When Howard McCurdy arrived as a young professor in the 1960s, “It was still a small town. There was a horse farm inside the Beltway on River Road. Politics was very personal and informal, and that was reflected in the school.”
Faculty still shuttled back and forth on the bus from the graduate classes near the White House to undergraduate classes scattered around campus. The Metro didn’t exist yet; neither did the Ward Circle Building, now SPA’s home.
SPA’s students were passionate about politics, but more vague in their goals. The era of the “policy wonk,” McCurdy notes, had not yet arrived. Washington was a city of politicians and federal employees, but not yet a city of policy experts, consultants, and think tanks.
“Politics was an old boy’s network, and there weren’t many girls in it. It was very informal. If you wanted to get something done in this city, you picked up a phone and called up [Sen.] Warren Magnuson [D-Wash.]. He used to sit there at his desk and say, ‘I want a dam,’ and he’d get one. It wasn’t really studied. People kind of got what they needed.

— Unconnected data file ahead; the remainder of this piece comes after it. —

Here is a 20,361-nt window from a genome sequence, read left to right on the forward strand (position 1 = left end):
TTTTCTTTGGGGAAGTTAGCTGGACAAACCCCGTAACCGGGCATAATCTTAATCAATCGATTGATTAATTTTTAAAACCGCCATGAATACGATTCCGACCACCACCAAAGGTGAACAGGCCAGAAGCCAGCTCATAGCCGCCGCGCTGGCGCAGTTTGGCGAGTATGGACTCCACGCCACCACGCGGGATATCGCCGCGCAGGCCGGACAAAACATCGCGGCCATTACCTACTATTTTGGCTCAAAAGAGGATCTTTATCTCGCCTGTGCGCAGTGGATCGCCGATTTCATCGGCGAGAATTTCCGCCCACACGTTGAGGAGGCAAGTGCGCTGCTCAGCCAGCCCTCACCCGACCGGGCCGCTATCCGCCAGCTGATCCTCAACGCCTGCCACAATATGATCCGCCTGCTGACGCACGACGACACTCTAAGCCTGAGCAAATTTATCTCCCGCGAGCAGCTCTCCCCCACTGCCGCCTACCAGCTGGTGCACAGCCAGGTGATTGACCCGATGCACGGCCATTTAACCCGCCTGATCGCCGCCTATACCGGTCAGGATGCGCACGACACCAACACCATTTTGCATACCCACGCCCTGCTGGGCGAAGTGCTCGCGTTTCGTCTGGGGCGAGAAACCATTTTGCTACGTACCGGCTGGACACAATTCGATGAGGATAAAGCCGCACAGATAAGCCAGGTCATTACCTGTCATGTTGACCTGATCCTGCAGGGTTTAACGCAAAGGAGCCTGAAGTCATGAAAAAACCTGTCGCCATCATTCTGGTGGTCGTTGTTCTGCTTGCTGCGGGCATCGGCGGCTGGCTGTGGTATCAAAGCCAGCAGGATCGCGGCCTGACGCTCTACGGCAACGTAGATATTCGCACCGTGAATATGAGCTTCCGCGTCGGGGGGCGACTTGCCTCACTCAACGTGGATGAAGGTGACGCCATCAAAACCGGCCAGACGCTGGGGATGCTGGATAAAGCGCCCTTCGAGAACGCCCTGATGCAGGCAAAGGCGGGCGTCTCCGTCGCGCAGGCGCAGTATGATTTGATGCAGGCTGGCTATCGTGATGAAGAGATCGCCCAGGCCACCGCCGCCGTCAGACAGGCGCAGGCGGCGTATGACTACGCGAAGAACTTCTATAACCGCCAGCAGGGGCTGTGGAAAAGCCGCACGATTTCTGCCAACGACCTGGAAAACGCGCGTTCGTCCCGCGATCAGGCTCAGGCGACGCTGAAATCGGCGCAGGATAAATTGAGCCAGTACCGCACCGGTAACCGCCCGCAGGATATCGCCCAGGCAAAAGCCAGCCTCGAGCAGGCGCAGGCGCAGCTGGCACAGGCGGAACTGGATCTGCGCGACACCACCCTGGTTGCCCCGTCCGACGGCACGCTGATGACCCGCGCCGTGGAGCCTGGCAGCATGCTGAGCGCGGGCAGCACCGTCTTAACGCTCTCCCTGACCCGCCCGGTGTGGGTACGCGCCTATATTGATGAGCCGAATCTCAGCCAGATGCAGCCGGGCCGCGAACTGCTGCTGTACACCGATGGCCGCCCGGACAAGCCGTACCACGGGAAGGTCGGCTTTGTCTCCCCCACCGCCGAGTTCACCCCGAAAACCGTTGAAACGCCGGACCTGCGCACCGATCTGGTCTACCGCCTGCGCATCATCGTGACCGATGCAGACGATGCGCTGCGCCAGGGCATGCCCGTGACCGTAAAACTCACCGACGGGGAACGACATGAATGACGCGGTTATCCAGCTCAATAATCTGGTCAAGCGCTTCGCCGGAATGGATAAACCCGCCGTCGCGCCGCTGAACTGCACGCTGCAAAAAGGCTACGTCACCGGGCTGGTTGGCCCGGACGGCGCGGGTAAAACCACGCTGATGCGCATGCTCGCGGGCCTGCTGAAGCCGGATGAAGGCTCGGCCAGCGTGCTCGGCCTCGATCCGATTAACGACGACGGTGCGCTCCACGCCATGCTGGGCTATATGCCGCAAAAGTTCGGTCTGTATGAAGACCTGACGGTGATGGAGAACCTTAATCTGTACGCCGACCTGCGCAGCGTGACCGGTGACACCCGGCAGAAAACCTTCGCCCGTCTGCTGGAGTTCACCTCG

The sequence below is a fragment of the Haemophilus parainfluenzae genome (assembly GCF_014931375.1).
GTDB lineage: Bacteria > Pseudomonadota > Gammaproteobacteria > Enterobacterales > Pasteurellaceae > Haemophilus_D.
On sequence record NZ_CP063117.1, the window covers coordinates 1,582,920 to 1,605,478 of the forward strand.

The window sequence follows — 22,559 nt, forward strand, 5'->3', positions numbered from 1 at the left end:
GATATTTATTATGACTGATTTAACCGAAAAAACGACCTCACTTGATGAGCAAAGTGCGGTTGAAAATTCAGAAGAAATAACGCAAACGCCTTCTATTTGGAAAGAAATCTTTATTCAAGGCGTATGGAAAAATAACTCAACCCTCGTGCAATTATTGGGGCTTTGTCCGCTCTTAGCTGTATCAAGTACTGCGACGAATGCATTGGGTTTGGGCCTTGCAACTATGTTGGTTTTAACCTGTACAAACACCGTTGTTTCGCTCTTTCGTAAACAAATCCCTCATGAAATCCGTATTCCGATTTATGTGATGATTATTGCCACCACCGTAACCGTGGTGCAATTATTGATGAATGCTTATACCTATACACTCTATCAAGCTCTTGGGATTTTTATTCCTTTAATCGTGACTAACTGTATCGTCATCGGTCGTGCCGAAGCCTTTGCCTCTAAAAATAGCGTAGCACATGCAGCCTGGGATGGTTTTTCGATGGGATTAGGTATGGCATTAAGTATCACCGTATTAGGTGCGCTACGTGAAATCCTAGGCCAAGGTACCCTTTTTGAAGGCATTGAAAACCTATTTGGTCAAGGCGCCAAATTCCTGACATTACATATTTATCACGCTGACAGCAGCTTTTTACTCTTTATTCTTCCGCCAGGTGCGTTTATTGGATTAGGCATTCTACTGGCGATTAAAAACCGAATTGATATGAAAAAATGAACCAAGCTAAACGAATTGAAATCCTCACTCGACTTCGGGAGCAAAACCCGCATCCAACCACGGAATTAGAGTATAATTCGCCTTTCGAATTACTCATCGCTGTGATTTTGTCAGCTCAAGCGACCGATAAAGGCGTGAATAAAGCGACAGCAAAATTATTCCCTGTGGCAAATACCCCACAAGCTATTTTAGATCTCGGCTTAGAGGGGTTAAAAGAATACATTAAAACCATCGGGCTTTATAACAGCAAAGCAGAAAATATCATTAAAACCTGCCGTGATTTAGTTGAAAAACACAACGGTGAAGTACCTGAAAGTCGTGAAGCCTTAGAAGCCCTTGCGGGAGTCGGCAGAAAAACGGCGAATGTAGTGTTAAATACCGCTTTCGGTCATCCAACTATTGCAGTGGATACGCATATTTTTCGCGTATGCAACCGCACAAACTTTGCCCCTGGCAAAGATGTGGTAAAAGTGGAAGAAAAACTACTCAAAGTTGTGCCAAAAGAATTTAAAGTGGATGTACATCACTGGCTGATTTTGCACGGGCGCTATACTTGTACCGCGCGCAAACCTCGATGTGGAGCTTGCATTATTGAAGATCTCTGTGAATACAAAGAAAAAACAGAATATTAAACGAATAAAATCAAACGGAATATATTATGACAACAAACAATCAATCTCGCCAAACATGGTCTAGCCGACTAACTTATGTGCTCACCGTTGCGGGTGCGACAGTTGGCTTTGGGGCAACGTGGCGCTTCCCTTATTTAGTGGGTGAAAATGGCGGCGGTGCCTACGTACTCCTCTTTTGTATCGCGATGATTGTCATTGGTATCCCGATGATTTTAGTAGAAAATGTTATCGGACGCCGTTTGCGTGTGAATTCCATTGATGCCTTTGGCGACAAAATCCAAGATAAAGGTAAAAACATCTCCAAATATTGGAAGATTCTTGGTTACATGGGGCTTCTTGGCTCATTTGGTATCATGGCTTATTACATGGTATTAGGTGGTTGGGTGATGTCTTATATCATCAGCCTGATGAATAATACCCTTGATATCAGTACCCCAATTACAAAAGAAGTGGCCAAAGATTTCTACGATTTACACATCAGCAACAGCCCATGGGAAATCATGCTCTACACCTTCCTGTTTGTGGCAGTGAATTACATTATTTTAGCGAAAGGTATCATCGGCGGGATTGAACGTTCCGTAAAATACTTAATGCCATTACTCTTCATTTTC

“The style was more informal and jovial. That was true on Capitol Hill and true on campus,” he says. “A lot of the students who came here wanted to go into it, or at least brush alongside it on the way to law school.”
Some brushed alongside the nation’s leaders right at SPA, where they might be sitting in the next chairs. Many graduate students, going to class downtown as they did until the late 1960s, were much like those in the New Deal era: policy makers learning on the job.
McCurdy tells of the fellow professor who once asked his class, “How many of you have experience in budgets?”
Many hands went up, so the professor asked one of the students at random where he’d dealt with budgets.
“Well,” said the student, “I’m the assistant secretary for budget and finance at HEW.” He had risen almost to the top of the Department of Health, Education and Welfare, a cabinet-level government agency, without studying budgeting formally. “The situation was almost the reverse of today,” McCurdy says. “You got a job, learned how to get things done, and then you got educated.”
Time of turmoil